A Toast to Madam Geneva
by Mollie Chen
These days my bar adventures seem to lead to bookstores. There was the port-based "Baltasar and Blimunda" at Death & Co. that inspired me to spend two weeks powering through Jose Saramago's beautiful, if a tad dense, novel of the same title. Working on our upcoming story about Kentucky bourbon, I dusted off my copy of The Great Gatsby--the novelist found inspiration for Jay Gatsby over bourbon and cigars at Louisville's legendary Seelbach Hotel.
Last night was no exception. Design firm AvroKo previewed its new restaurant, Double Crown, a sprawling paean to British colonialism, complete with Pimm's Cups and fried white bait (my favorite item on the menu by far). But the best part of the night was hanging out in the restaurant's sister bar, Madam Geneva, a dark and cozy space with low leather couches, black lace-like wall decorations, and a gin-based cocktail menu. Permit me a William Safire moment: the word "gin" has its origins in genevrier, which is French for juniper. During the eighteenth century, when Brits couldn't get enough of bootleg gin, they began referring to their rough, homemade versions of the spirit as "Madam Geneva."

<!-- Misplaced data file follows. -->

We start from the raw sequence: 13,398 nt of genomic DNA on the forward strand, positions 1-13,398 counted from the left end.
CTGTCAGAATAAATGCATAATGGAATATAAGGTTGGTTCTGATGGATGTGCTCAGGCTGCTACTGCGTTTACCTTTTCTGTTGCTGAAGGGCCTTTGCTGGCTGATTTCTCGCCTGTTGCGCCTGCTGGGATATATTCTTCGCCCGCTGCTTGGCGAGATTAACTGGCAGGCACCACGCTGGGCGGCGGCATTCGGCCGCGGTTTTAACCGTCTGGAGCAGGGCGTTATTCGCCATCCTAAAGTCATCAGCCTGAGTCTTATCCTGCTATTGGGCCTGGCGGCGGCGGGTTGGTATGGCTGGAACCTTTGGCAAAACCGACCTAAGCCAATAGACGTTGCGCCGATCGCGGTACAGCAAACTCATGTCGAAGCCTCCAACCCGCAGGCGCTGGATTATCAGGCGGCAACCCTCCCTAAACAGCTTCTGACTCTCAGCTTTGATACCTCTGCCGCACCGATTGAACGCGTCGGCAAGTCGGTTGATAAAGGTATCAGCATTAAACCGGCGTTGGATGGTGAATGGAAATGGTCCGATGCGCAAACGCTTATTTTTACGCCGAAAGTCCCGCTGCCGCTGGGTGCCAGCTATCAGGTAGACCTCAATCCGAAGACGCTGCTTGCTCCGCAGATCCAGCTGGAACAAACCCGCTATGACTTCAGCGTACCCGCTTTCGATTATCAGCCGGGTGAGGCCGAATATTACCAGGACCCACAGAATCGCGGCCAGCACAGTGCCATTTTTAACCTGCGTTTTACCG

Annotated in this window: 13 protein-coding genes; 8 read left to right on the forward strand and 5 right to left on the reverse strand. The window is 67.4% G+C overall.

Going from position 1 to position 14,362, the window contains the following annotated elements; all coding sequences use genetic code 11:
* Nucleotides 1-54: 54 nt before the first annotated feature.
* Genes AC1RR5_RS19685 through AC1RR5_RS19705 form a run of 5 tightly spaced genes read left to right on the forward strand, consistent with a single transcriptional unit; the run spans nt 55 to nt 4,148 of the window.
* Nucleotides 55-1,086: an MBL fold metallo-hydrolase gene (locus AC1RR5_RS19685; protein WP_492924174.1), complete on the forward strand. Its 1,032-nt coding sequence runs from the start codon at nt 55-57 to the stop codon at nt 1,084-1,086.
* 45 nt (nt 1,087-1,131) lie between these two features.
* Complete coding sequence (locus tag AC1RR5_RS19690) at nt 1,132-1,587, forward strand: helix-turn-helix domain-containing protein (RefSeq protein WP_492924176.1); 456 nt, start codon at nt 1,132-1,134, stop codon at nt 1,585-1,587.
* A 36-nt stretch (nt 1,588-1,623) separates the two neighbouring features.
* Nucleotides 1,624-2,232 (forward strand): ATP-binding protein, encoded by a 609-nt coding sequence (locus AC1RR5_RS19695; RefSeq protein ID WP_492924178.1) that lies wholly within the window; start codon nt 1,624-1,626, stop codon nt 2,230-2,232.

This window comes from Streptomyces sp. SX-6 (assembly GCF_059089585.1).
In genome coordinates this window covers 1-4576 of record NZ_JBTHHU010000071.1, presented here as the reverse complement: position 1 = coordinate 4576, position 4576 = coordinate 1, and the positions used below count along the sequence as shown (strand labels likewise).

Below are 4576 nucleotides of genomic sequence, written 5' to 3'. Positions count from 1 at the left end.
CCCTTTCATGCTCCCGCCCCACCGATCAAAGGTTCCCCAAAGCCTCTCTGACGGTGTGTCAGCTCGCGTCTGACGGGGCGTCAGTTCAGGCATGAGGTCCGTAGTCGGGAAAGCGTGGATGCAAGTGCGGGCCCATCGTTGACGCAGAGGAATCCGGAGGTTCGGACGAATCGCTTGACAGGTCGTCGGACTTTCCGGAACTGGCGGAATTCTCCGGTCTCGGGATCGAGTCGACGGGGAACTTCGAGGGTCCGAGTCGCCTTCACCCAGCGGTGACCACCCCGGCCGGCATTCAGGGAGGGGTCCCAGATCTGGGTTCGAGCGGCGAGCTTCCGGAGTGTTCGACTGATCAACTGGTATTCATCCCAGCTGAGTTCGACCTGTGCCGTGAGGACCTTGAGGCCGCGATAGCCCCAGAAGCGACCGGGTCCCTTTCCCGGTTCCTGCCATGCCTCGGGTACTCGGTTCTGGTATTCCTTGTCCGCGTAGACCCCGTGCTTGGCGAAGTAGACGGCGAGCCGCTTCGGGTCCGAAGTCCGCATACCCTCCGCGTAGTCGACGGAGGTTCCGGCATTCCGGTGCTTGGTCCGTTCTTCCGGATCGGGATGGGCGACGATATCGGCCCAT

These days gin has come along way, and Madam Geneva (the bar) is giving the spirit its due with ultra-simple cocktails: Beefeater gin is shaken with lemon, poured over crushed ice, and served with a spoonful of house-made preserves on top. The preserves will change regularly, but look for the orange cardamom--the slightly bitter orange peel and aromatic spice are a nice match for the herbaceous gin. According to Brian McGrory, who is heading up the cocktail program, they're planning a long list of sipping gins and will be changing up the preserves weekly. Which leads me to the newest book on my reading list: Patrick Dillon's Gin: the Much Lamented Death of Madam Geneva.